An opportunity soon appeared in Cyprus where the UN sought his willingness to be appointed as Commander of the UN Forces in Cyprus (UNFICYP). The Cyprus situation that mandated the formation of the UNFICYP in 1964 continued to deteriorate. The Indian officers, Lieutenant PS Gyani and General KS Thimayya, DSO, had already been the two pioneers in Cyprus. General Thimayya, had, for example, especially contributed substantially to reconciliation and détente in this strife torn Island divided on communal grounds and which not only had foreign troops located therein but ironically, had four additional flags flying of Turkey, Greece, the British and the UN. Unfortunately, Thimayya’s premature demise deprived the Island of the promise of the lasting solution.

In justifying the appointment of Prem as Commander UNFICYP, the UN Secretary General, Kurt Waldheim had written in his report of 16 December 1969: “Major General D Prem Chand had a notable career in the armed forces of his own country and he had also served in ONUC as GOC Katanga Area from April 1962 to March 1963. It was during his command in the Congo that Katanga was freed, the mercenary activities ended…He will take over from General Martola from the Island on 20 December 1969.” What he did not say was that the UN Secretary General was decidedly impressed with the fine personality of Prem, his tour d’horizon of the international situation, his savoir faire and dedication to the task in hand. And that, he was almost the ideal General for the task in hand.

The acid test came in July 1974. A cataclysmic situation developed in the Island following the coup by the Cypriot officers, which not only saw end of Archbishop Makarios’s rule but ‘invited’ the invasion of the Island by the Turkish Armed Forces. The coup related turmoil and danger to the Turkish Cypriots became the cacus belli for the war. 

The Turkish offensive had set three initial aims to be achieved in about 72 hours of the operations: to secure the port of Kyrenia; to effect a link up over the Kyrenia Pass with the main enclave and the Turkish quarter of Nicosia; and to capture the strategically important Nicosia international airport then lightly held by the Cypriot force. Somehow the Turkish Armed Forces failed to capture their third and most important objective.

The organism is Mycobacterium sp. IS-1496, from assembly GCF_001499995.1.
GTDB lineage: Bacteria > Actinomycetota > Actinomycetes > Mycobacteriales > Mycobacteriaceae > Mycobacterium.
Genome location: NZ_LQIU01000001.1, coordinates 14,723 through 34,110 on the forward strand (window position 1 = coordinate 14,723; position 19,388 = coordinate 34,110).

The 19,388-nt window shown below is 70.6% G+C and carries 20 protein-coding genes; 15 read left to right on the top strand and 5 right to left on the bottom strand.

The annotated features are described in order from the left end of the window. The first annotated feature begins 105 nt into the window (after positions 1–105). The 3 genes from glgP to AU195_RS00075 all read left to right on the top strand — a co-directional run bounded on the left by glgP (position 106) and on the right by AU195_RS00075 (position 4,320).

Prem, taking advantage of the slow progress of the Turkish operations managed to insert the UNFICYP in good strength between the warring sides, besides requesting for the reinforcements from the UK. He also asked the Turkish Cypriots to vacate the airport and fully occupied it with the UNFICYP. Concurrently both the parties were informed of a ceasefire, approval for which the Secretary General managed to get ‘in principle’ through an emergency meeting of the UN Security Council. That was conveyed through the despatch of the UN Liaison Officers to all concerned. Prem won his battle through quick reactions and wits. But there was more to it as the UN news bulletin issued immediately after the incident recorded: “…General Prem Chand sped from one end of the front to another. He succeeded in bringing about a cessation to hostility and interposed units of his force between the opposing front lines…UNFICYP under Prem often found it necessary to turn its own arms against the invaders. He proved a courageous pioneer of peace.”

The deft handling of the July incident, which the whole world saw as a ‘matter of heat’ that could have otherwise seen bigger conflagration, highlighted Prem’s ability to control difficult situations. He earned a lasting praise all over the world. He was seen as the saviour of the UN’s ‘highest standards of international service’, ‘one who has served the UN with great distinction, dedication and courage’. He continued to command the UNFICYP till 1976 when again there would come another ‘assignment’-for what Secretary General Perez de Cuellar called, “an acknowledgement of debt of gratitude for successfully raising the prestige of the UN as the world organisation”, besides, always being “fair and objective”. Prem seemed to have become indispensable; he had created a niche. 

The Secretary General was now looking for someone with fine understanding of the African politics who could pave the way for an eventual independence of Southern Rhodesia, then a British colony. The Security Council had already adopted its Resolution (Resolution 415 of 1977) to that effect. He picked on Prem with very guarded assignment of “entering into discussions with the British Resident Commissioner (Field Marshal Carver) and with all the parties, concerning the military and associated arrangements that are necessary to effect the transition to the majority rule in Southern Rhodesia”. A very useful groundwork was done by Prem towards the eventual independence of the future Zimbabwe.

A decade later, at the age of 72 years, he was assigned to head the UN Transition Assistance Group (UNTAG) to prepare the new expectant nation of Namibia for independence from South Africa. The grateful Indian Government under Prime Minister Indira Gandhi on recommendation of the Secretary General, had earlier made him a Lieutenant General in 1974 – a rare but thoughtful gesture.
Namibia was the last African colony earmarked to gain independence after 104 years of German and South African rule for which the South West African People’s Organisation (SWAPO) under Sam Nujomo had fought a guerilla war for over 20 years. Its independence had been agreed after four decades of contentious negotiations and sporadic guerilla warfare.